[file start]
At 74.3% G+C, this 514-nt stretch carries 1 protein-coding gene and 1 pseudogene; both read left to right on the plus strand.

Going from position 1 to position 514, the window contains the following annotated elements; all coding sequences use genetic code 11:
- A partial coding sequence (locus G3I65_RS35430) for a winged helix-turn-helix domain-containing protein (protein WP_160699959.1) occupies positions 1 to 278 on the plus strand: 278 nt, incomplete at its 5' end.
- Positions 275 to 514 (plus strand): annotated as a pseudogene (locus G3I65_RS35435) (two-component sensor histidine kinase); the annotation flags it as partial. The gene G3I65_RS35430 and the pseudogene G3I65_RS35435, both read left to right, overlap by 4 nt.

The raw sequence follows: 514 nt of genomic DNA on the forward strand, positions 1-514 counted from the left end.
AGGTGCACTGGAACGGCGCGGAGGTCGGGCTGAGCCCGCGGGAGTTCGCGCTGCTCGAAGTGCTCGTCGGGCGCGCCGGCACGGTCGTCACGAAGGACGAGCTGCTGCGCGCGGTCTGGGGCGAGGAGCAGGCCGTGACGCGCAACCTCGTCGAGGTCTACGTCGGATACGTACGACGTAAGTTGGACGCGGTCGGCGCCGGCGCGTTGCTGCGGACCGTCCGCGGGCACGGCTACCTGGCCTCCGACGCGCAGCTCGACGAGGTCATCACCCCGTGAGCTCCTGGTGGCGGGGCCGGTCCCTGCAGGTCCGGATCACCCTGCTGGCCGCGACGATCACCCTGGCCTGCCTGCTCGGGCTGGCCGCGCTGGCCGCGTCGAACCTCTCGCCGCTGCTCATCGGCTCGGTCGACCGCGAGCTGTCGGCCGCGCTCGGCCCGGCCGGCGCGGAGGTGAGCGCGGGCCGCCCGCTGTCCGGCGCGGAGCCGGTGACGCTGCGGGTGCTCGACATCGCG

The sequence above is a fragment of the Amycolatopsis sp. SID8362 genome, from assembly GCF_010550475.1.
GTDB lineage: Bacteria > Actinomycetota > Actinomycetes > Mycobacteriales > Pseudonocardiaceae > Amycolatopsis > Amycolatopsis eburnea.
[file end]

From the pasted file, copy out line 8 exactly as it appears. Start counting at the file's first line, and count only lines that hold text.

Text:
GTDB lineage: Bacteria > Actinomycetota > Actinomycetes > Mycobacteriales > Pseudonocardiaceae > Amycolatopsis > Amycolatopsis eburnea.